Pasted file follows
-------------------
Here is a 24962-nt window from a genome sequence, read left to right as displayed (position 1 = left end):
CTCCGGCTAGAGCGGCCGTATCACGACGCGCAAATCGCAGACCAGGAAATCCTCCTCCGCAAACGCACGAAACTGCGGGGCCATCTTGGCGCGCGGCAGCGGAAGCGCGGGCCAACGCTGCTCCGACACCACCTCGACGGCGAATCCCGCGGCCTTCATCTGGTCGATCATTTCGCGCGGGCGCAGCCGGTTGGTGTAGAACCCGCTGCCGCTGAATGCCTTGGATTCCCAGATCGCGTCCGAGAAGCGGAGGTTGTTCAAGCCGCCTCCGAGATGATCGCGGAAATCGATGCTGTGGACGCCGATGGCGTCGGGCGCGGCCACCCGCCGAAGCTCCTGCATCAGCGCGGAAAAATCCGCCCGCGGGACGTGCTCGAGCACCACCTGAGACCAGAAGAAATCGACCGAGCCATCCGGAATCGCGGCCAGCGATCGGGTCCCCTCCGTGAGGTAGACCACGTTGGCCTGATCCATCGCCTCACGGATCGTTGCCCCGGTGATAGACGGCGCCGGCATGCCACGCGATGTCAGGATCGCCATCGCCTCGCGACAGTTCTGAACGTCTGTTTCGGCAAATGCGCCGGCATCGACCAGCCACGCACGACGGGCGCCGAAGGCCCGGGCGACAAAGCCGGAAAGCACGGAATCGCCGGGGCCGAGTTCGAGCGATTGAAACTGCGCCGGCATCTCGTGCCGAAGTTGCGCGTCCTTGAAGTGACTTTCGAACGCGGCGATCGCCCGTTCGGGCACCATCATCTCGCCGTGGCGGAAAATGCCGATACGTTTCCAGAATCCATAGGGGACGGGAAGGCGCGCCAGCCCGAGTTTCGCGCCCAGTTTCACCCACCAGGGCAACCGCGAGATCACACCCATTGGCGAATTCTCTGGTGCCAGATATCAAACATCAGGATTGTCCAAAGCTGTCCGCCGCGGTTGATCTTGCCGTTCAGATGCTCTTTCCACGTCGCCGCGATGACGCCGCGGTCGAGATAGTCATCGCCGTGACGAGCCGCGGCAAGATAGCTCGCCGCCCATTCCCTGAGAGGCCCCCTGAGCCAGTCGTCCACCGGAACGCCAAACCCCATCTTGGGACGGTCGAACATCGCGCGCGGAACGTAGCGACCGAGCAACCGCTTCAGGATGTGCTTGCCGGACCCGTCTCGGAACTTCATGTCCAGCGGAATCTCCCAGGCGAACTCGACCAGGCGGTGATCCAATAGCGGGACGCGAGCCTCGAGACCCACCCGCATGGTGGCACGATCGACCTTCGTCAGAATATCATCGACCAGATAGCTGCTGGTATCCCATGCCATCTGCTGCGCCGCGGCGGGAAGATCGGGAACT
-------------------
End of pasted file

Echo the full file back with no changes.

Here is a 24962-nt window from a genome sequence, read left to right as displayed (position 1 = left end):
CTCCGGCTAGAGCGGCCGTATCACGACGCGCAAATCGCAGACCAGGAAATCCTCCTCCGCAAACGCACGAAACTGCGGGGCCATCTTGGCGCGCGGCAGCGGAAGCGCGGGCCAACGCTGCTCCGACACCACCTCGACGGCGAATCCCGCGGCCTTCATCTGGTCGATCATTTCGCGCGGGCGCAGCCGGTTGGTGTAGAACCCGCTGCCGCTGAATGCCTTGGATTCCCAGATCGCGTCCGAGAAGCGGAGGTTGTTCAAGCCGCCTCCGAGATGATCGCGGAAATCGATGCTGTGGACGCCGATGGCGTCGGGCGCGGCCACCCGCCGAAGCTCCTGCATCAGCGCGGAAAAATCCGCCCGCGGGACGTGCTCGAGCACCACCTGAGACCAGAAGAAATCGACCGAGCCATCCGGAATCGCGGCCAGCGATCGGGTCCCCTCCGTGAGGTAGACCACGTTGGCCTGATCCATCGCCTCACGGATCGTTGCCCCGGTGATAGACGGCGCCGGCATGCCACGCGATGTCAGGATCGCCATCGCCTCGCGACAGTTCTGAACGTCTGTTTCGGCAAATGCGCCGGCATCGACCAGCCACGCACGACGGGCGCCGAAGGCCCGGGCGACAAAGCCGGAAAGCACGGAATCGCCGGGGCCGAGTTCGAGCGATTGAAACTGCGCCGGCATCTCGTGCCGAAGTTGCGCGTCCTTGAAGTGACTTTCGAACGCGGCGATCGCCCGTTCGGGCACCATCATCTCGCCGTGGCGGAAAATGCCGATACGTTTCCAGAATCCATAGGGGACGGGAAGGCGCGCCAGCCCGAGTTTCGCGCCCAGTTTCACCCACCAGGGCAACCGCGAGATCACACCCATTGGCGAATTCTCTGGTGCCAGATATCAAACATCAGGATTGTCCAAAGCTGTCCGCCGCGGTTGATCTTGCCGTTCAGATGCTCTTTCCACGTCGCCGCGATGACGCCGCGGTCGAGATAGTCATCGCCGTGACGAGCCGCGGCAAGATAGCTCGCCGCCCATTCCCTGAGAGGCCCCCTGAGCCAGTCGTCCACCGGAACGCCAAACCCCATCTTGGGACGGTCGAACATCGCGCGCGGAACGTAGCGACCGAGCAACCGCTTCAGGATGTGCTTGCCGGACCCGTCTCGGAACTTCATGTCCAGCGGAATCTCCCAGGCGAACTCGACCAGGCGGTGATCCAATAGCGGGACGCGAGCCTCGAGACCCACCCGCATGGTGGCACGATCGACCTTCGTCAGAATATCATCGACCAGATAGCTGCTGGTATCCCATGCCATCTGCTGCGCCGCGGCGGGAAGATCGGGAACT